Factors Associated With the Provision of Sexual Health Care by Nursing Students in Hospitals: An Analytical Cross-Sectional Study

Yen-Hui Wang, Jiin-Ru Rong


This study examined the knowledge and experiences regarding the execution of sexual health care, as well as the sexual self-concepts, of nursing students and their effects on students' competency in providing sexual health care in general hospitals. This was a cross-sectional study in which data was collected from 428 nursing students attending nursing schools in Northern Taiwan. Data was gathered using a self-administered questionnaire which collected information on demographic characteristics, sexual self-concept, sexual health care knowledge, skills, and experiences. The results showed that an average of 81.2% of the items in the sexual health care knowledge and skills scale were answered correctly. Although the students' did not have sexual anxiety, they reported mild negative self-evaluations of their sexual consciousness, and uncertainty regarding sexual needs and activities. The variables of receiving sexual health care training, experiences of sexual harassment, sexual self-concept, knowledge of sexual health care, and experiences of the execution of sexual health care were able to effectively explain 66% of the variation in competency in providing sexual health care. Moreover, students’ previous experiences of the execution of sexual health care (β=.784, p<.0001) were found to have the strongest influence on their competency in providing sexual health care. This study showed that nursing students' competence in providing sexual health care in hospitals requires participation, engagement in, and the accumulation of practical care experience in order to develop sexual health care competencies and establish a positive caring attitude.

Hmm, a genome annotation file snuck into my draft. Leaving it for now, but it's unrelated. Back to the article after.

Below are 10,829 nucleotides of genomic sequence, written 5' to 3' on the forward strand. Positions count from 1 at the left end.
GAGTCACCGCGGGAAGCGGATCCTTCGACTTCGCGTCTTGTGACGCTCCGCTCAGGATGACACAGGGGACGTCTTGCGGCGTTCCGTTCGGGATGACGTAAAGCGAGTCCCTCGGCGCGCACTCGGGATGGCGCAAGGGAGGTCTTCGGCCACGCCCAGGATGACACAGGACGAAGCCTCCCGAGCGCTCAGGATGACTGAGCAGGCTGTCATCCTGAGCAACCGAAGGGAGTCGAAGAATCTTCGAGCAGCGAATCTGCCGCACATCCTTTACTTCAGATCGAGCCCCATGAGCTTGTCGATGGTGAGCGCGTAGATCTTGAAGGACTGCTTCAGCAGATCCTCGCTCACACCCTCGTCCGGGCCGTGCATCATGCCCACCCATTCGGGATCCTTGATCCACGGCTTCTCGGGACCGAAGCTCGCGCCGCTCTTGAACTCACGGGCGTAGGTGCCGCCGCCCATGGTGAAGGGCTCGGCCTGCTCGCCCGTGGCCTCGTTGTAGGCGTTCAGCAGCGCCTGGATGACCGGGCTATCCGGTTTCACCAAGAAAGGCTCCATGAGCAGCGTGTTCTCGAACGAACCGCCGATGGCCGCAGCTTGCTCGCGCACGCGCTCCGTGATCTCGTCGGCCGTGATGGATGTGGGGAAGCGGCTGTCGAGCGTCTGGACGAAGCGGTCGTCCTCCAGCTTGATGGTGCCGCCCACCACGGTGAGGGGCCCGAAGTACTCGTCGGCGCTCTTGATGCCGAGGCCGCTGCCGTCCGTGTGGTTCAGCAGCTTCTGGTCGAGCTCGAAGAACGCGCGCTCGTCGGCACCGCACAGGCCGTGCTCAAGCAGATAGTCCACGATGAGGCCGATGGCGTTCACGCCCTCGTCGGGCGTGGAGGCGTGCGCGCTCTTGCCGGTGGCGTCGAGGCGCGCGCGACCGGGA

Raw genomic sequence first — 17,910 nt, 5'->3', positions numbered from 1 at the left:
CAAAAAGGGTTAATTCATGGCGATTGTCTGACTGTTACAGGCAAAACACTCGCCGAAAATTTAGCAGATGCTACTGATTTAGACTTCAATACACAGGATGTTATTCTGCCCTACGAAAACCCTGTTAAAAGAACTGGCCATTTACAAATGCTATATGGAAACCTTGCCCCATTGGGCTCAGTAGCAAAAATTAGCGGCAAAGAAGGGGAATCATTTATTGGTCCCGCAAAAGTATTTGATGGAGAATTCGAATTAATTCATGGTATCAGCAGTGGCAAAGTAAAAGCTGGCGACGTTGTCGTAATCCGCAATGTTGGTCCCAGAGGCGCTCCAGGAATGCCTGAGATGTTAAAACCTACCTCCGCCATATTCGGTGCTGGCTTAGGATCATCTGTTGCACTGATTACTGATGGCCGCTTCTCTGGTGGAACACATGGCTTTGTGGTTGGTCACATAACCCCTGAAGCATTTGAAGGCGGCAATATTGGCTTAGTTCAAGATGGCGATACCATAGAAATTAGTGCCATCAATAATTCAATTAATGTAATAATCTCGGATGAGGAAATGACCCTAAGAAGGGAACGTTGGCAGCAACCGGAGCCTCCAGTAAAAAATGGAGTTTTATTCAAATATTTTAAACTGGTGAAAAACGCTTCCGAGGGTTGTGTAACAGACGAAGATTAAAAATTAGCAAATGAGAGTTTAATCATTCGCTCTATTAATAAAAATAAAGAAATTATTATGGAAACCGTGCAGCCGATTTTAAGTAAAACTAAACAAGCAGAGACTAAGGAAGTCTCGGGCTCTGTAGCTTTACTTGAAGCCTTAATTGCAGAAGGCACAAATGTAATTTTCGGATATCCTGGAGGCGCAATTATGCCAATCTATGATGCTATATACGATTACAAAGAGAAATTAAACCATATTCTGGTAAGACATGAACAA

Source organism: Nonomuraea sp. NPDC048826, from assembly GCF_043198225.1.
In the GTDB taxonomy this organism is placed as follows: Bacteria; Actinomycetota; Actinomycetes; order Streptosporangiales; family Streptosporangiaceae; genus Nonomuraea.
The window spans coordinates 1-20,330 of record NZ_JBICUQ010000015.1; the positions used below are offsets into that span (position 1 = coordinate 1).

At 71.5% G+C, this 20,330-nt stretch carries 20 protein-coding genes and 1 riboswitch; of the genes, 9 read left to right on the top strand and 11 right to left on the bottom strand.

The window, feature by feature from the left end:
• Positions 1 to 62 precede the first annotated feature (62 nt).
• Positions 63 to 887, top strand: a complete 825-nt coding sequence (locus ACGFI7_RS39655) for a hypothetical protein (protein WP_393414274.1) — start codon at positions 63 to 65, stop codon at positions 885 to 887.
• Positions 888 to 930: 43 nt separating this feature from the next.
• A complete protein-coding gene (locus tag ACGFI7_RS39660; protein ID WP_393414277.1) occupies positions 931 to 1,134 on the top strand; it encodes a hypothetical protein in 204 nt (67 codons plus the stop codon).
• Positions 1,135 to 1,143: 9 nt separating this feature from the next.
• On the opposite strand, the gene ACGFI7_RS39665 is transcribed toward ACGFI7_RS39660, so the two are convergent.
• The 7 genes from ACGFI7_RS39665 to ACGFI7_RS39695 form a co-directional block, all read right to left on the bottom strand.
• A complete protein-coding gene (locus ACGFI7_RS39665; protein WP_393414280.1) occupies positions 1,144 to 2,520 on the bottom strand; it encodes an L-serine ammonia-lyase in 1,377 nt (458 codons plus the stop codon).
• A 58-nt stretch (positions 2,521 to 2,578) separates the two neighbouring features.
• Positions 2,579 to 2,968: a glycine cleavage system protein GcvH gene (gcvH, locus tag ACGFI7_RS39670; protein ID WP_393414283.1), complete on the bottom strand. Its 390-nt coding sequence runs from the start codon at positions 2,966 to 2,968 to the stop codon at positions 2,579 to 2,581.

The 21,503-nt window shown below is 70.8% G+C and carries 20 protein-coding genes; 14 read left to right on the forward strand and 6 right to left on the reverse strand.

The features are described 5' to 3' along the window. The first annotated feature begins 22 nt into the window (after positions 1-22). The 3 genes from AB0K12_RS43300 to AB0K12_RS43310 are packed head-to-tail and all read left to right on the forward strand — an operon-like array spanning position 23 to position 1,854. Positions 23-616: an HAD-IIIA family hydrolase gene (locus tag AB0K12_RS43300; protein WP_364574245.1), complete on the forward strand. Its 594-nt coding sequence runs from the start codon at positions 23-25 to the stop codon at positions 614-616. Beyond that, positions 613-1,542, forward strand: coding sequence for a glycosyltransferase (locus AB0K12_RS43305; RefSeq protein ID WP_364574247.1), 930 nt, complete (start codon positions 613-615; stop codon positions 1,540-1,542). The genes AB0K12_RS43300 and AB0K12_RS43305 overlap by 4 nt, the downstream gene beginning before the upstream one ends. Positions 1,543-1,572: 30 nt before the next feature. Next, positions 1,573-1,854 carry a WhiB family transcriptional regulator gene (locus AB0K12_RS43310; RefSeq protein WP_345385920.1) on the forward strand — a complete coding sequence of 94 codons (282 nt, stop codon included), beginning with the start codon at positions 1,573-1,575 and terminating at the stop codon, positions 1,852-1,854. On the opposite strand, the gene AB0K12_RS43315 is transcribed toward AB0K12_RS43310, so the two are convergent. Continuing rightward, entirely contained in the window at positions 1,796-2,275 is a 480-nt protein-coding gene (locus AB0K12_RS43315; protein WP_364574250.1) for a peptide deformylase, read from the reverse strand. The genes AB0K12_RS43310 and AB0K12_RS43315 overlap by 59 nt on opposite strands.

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DOI: https://doi.org/10.20849/ijsn.v4i3.622


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International Journal of Studies in Nursing  ISSN 2424-9653 (Print)  ISSN 2529-7317 (Online)

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